Schroeder (2004) states this organisation helped me establish and achieve patient goals or desired outcomes. According to White (2007), workload prioritisation is essential when a nurse has several patients to care for whose needs differ in terms of urgency. This skill also helped me use the nursing process which Alfaro-LeFevre (2002) states includes the ability to undertake and document a comprehensive, systematic and accurate nursing assessment of the physical, psychological, social and spiritual needs of patients, clients and communities.

The nursing process is central to many key government papers, such as the Department of Health’s ((DoH) 1999) document Making A Difference, the United Kingdom Central Council for Nursing ((UKCC) 1999) document Fitness For Practice and The NHS plan (DoH, 2000), and is governed by the standards of proficiency outlined by the NMC (2008), and embedded in parliamentary statute. One of my priorities on the Cardiac ward was to make sure all the patients ho needed care intervention checklists completed for afternoon catheter labs were done in the morning which then allowed time to rectify any issues and implement care needed such as handing out theatre gowns, checking vital signs and delegating tasks beyond my capabilities such as cannulation and venepuncture. When delegating these tasks to one particular health care assistant I encountered some hostility from her.

Higginson (2006) suggests that this role conflict between student nurses and health care assistants is a common experience for student nurses. When using Rolfe et al (2001) ‘what now’ stage of reflection I would describe my response as inappropriate and confrontational towards the health care assistant. Although I was able to step into an authoritative role, which Campbell et al (2008) state is imperative skill to employ by a student nurse, I think I intimidated her with the tone, pacing and volume of my voice.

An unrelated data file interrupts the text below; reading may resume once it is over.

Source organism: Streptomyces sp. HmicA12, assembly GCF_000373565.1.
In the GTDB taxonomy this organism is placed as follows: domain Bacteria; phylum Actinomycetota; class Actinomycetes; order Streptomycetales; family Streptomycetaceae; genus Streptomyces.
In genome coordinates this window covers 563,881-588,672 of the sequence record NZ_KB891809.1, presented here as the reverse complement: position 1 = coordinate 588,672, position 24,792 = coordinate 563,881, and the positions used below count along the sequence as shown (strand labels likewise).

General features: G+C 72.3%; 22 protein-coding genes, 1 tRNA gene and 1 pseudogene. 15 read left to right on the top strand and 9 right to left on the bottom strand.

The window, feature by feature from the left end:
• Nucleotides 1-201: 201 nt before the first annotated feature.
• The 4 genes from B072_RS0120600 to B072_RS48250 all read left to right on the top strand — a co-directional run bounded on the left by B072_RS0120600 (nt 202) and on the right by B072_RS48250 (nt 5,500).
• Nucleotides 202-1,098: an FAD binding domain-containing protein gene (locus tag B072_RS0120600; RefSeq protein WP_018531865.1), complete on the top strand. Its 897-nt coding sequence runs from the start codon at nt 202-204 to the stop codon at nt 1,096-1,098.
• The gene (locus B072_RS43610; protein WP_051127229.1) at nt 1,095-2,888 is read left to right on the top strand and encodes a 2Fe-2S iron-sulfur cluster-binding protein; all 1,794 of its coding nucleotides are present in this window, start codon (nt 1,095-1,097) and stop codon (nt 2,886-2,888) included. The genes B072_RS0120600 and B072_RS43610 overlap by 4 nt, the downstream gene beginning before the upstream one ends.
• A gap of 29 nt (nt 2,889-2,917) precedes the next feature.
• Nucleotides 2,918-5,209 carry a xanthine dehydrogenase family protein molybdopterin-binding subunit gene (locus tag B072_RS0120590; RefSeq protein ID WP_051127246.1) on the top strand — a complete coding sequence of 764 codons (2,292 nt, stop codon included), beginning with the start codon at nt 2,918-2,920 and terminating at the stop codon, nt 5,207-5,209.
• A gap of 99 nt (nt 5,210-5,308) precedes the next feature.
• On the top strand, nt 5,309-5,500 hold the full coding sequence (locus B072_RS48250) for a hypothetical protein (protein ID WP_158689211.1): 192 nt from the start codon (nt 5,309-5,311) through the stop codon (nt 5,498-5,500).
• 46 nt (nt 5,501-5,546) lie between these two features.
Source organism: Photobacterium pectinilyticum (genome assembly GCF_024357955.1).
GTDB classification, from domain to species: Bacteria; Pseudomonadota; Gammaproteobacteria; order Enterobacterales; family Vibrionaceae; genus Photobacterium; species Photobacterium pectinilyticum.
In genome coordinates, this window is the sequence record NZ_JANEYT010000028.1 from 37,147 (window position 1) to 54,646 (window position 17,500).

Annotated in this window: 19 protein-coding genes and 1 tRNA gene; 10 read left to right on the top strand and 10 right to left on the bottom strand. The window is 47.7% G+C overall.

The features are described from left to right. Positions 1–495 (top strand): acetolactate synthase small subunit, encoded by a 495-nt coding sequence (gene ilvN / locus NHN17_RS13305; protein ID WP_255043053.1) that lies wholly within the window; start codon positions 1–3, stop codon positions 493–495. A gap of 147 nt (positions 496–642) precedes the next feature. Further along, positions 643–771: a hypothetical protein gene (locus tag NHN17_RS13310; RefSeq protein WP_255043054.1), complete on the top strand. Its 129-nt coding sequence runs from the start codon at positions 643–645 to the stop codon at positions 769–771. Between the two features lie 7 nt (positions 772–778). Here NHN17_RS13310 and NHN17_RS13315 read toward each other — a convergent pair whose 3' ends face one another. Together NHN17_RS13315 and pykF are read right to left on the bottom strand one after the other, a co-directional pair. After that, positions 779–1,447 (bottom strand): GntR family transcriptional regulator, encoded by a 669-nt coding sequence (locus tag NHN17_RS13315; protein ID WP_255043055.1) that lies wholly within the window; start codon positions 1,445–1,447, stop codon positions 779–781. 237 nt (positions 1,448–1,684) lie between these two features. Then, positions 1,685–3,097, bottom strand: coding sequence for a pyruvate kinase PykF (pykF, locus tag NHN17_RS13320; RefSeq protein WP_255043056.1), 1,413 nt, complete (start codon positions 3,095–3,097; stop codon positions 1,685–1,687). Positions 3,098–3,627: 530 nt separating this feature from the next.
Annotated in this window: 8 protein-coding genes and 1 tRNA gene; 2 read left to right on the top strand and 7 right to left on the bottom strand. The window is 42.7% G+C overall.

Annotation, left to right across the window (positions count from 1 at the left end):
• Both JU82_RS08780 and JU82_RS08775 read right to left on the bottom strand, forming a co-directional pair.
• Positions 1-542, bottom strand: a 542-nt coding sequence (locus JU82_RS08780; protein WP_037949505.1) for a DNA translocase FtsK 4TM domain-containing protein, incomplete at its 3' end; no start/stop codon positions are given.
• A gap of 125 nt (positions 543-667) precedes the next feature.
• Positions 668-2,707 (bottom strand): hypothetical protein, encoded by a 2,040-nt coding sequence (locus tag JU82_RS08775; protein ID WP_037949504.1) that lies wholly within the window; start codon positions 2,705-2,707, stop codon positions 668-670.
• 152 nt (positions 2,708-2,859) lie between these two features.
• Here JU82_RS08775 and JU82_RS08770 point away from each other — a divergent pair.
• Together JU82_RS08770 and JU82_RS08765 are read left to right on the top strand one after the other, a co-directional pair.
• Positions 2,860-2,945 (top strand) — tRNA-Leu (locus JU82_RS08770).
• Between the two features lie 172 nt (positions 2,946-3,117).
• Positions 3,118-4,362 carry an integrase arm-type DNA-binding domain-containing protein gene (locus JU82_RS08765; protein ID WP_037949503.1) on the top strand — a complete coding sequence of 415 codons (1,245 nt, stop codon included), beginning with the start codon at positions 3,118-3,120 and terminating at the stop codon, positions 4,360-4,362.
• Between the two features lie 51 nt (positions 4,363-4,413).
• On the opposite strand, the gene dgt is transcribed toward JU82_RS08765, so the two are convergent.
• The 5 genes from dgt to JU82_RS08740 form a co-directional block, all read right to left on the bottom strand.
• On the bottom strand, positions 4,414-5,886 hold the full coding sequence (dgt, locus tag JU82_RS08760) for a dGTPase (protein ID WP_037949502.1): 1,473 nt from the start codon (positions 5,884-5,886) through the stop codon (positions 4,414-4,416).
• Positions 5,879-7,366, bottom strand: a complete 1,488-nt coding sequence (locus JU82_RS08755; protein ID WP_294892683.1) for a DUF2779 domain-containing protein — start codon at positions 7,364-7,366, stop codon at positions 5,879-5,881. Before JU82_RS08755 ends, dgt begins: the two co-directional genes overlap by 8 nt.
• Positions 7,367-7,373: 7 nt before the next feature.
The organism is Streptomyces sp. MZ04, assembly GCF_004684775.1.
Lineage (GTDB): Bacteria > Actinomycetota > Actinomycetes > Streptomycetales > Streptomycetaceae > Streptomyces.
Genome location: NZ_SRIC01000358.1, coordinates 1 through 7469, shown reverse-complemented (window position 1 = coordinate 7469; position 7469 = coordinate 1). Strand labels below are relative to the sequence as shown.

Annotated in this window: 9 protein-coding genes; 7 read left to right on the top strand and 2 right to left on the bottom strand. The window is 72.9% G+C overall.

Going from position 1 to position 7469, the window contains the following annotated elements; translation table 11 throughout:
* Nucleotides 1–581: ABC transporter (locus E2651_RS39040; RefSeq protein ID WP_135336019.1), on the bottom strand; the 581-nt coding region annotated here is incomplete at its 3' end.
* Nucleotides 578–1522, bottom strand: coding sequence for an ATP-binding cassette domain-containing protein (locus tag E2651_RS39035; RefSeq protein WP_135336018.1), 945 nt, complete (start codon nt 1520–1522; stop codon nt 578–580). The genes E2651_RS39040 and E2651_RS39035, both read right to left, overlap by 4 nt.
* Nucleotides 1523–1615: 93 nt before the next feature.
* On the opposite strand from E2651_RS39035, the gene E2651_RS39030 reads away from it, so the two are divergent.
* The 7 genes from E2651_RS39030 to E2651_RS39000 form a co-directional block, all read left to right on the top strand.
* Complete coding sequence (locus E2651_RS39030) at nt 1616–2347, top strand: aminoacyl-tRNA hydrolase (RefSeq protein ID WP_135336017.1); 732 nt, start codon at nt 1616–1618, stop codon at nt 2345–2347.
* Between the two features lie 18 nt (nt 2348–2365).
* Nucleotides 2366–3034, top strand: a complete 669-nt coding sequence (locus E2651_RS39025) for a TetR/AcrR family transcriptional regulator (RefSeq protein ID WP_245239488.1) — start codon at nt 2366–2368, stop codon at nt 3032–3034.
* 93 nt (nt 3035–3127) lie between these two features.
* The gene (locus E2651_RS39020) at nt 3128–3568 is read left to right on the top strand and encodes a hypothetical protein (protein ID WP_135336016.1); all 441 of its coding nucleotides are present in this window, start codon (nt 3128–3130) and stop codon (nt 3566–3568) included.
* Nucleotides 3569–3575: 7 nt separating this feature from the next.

McCabe and Timmins (2006) report to communicate effectively, I must use all three components to send clear and concise messages. Druskat and Wolff (2001) advise that while it is important to voice concerns over other team members’ behaviour rather than allowing concerns to remain hidden, this should be done in a manner which does not intimidate the other person. Gartland (2008) agrees and furthermore states that to verbally communicate effectively it must be in a manner that is not offensive to the receiver.

If this situation were to arise again I would ensure that I used a more appropriate tone, pace and volume to try making myself understood whilst achieving the best practice from the health care assistant (or other team members) and best care for the patient. Ellis et al (2003) states this should be a calm, slow and normal volume voice. My first placement of year three was on an oncology and haematology ward and proficient nursing could be seen in my practice.

Mattu and Goyal (2007) state in critical care areas such as Oncology and Haematology where patients are unstable and their conditions can rapidly deteriorate, the nurse at the bedside needs both practical knowledge and theoretical knowledge to make rapid decisions in crisis situations. For this reason Berger et al (2006) assert it is impossible to be task-led or rule governed. Benner (1984) states the proficient nurse uses rules as guides which can mean one thing at one time and quite another thing later.

During one situation on this placement I was allocated the patients in the isolation room; this had five patients in. I was assisting a patient with washing, when he began to bleed per rectally (PR). Intuitively I pressed the emergency call bell to get assistance. Adams and Buckingham (2000) suggest that nursing intuition often occurs at a subconscious level, causing decisions to be based on hidden knowledge and previous experience. A health care assistant got to us first and I asked her to stay with the patient whilst I got the necessary equipment, informed a doctor and got a qualified staff nurse for guidance.

Benner (2001) describes the skills shown here as effective management of a rapidly changing situation and the ability to identify and manage a patient in crisis by grasping the problem quickly, intervening appropriately, and assessing and mobilising the help available. Reflecting back on this experience, I feel I was able to monitor the patient closely while maintaining the quality of care given to the other patients by delegating suitable parts of my workload to the health care assistant helping me.